I never would have imagined that rock climbing would have complemented this new venture so well. It is always exciting when you realize, in practice, that every life experience is a gain of some sort. Do be careful with strong grips, overpowering hold, and potentially twisted ankles.

I will be competing in a couple of hours so I’ll write about it and fill you in on the experience on my next post !!!

Take care,

Gaia Co-writer theDIHEDRAL

9 Replies to “Climbing and Dancing”

  1. Why compete? Its best to do what you enjoy at your own pace. This way you will probably win anyway, but winning to me is not important and in some ways stupid! Who cares really. I do most of my hobbies on my own, mainly because I like to. If I go in a group it gets competitive? I have no interest in this. Anyway great post and do your own thing. Thanks.


  2. I recommend someday taking the rock-climbing outside, and then on to mountaineering. Indoor climbing was invented to train for real rock during the winter months anyway. You’ll find a lot of crossover to your trail running, with balance/strength being the thing that helps your dancing. But also it involves a lot more team-work than simple top-roping in a gym. If you find a good climbing partner (better yet, two) you’ll develop that great feeling that comes from solving problems and overcoming obstacles by relying on others and having them rely on you.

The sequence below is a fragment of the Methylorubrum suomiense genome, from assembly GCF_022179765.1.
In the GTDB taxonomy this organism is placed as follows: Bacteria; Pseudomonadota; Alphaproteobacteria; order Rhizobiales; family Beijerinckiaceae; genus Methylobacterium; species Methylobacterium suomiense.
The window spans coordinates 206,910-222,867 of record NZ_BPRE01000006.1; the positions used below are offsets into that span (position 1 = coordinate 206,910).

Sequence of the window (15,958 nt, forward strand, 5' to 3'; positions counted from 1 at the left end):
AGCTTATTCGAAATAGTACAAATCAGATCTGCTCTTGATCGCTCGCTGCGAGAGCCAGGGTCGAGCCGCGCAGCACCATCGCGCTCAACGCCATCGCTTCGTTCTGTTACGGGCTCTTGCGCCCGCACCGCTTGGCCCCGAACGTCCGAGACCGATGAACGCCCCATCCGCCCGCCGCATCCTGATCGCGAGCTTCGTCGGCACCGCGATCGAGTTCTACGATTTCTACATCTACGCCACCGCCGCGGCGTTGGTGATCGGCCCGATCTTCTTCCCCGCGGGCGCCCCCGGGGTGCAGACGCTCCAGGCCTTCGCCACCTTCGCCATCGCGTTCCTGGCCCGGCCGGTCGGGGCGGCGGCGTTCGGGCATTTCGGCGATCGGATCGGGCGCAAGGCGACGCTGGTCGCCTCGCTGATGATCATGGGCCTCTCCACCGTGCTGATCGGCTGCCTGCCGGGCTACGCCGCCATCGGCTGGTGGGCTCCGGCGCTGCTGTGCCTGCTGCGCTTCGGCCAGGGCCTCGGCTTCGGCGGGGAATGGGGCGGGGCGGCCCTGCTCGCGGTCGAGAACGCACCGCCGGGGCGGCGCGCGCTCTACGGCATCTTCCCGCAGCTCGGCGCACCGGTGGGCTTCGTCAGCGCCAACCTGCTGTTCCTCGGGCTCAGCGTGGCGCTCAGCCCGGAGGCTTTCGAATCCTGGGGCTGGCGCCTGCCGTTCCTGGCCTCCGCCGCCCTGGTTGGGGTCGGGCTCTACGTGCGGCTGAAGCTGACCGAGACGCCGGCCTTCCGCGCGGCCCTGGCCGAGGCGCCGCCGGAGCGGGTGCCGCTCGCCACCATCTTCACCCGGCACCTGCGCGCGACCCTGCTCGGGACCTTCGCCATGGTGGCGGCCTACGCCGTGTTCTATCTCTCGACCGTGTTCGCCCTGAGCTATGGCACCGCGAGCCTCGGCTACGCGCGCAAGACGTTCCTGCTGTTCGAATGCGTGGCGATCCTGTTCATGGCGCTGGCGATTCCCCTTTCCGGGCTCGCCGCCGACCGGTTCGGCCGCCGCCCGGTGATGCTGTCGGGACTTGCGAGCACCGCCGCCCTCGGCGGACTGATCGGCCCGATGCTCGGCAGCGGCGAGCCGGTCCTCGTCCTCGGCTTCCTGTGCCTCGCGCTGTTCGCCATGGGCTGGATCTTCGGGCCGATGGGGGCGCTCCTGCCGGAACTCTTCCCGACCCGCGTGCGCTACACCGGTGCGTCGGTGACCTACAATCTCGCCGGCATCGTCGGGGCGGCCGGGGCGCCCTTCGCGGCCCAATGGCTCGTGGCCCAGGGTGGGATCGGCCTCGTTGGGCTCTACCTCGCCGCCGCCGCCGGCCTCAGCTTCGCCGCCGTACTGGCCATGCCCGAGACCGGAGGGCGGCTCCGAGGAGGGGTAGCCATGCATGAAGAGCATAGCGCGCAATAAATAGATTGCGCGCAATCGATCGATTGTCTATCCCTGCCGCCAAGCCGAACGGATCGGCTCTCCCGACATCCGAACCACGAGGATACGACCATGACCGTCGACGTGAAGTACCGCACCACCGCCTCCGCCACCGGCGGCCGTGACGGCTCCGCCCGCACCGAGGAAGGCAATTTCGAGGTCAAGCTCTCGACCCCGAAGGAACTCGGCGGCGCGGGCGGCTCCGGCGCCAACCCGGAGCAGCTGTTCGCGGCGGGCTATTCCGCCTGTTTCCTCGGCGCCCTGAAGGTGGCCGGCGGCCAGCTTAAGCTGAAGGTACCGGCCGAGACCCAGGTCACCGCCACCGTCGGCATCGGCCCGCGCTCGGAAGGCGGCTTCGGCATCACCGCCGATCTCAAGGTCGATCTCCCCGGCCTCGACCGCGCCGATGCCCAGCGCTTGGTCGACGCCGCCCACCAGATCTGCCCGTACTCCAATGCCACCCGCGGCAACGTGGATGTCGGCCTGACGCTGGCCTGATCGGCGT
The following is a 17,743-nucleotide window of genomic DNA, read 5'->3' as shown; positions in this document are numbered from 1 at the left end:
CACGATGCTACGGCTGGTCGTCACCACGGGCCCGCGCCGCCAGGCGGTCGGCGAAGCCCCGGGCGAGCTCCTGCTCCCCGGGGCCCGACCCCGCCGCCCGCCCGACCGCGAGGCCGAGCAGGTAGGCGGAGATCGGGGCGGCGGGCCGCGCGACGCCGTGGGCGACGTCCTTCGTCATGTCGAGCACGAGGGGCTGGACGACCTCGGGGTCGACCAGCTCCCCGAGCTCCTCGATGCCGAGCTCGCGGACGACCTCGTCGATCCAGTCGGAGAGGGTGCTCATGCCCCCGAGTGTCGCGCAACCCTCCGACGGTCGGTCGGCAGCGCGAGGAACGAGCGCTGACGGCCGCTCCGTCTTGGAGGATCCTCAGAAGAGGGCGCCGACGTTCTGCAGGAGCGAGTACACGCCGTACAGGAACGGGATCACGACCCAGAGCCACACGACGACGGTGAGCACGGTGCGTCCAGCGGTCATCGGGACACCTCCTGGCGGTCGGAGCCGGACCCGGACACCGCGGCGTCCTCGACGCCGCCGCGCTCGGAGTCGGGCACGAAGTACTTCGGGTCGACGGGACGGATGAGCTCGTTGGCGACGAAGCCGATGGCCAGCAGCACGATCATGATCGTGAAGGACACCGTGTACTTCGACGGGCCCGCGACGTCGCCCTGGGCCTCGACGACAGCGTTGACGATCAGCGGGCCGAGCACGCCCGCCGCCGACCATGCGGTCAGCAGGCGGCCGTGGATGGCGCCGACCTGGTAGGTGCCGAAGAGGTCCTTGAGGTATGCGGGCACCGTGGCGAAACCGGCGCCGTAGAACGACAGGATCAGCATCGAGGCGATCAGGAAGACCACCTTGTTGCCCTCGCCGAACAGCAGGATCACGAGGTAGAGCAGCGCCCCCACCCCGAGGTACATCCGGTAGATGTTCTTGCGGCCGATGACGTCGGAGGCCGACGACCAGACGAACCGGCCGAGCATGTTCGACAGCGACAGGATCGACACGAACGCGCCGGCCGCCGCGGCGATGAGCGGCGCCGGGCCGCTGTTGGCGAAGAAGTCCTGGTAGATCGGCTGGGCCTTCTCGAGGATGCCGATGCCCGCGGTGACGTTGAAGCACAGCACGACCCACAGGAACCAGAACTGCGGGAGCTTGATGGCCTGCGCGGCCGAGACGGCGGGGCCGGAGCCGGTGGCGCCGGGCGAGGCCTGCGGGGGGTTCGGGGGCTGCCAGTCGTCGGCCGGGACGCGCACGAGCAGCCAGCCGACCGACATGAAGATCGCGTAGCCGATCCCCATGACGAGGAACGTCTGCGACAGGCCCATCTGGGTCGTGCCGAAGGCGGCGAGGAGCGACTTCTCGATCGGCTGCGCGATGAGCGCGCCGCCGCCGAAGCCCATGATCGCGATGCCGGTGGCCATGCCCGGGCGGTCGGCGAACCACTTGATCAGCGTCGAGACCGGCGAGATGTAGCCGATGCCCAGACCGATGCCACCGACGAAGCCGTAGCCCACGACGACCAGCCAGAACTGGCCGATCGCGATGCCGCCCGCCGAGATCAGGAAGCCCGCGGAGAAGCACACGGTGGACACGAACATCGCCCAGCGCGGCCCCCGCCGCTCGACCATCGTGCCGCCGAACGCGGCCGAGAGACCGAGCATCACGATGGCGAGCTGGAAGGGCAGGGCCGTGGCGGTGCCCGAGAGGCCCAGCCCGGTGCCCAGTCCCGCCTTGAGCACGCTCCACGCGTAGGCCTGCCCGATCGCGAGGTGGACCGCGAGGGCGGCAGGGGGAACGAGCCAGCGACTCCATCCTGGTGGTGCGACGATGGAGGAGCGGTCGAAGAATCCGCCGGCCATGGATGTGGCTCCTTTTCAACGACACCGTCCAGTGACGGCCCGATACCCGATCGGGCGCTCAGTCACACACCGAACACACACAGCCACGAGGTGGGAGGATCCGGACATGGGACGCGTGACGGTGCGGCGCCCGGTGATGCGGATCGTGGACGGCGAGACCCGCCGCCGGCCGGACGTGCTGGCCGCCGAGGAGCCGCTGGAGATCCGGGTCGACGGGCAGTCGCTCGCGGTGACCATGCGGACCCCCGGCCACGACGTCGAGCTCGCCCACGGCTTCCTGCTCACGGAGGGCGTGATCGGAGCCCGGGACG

3. Thanks for posting! I used to climb but fell out of practice between school, multiple jobs, and being put off by overly macho guys in the gym. I really feel inspired to take my old sport back up. Thank you!


  4. I absolutely love that photo. You make me want to start climbing again. Actually you are the reason I went through storage and found all of my equipment and brought it back home. Now if I could Tango, that would be even better : )

    Liked by 1 person

  5. Thanks for posting! Dance is healing! On top of the physicality and discipline there is connecting with other people and with your own body on a level that allows great self-acceptance. It would be interesting to see how many dancers would describe ballroom as a good prep for rock climbing! 🙂

    Liked by 1 person

  6. Ah…my spouse and I successfully combine mountaineering and golf. We trained heavily for a Denali ascent and found that hauling golf bags around a hilly course a couple times a week really did contribute to a really enjoyable experience and summit (!!!) in 2008. (It was our 2nd attempt.)

    Liked by 1 person

  7. I love Kayla itsines and rock climbing!! I haven’t gone climbing in a while, but your post makes me want to get back into it!

    Liked by 1 person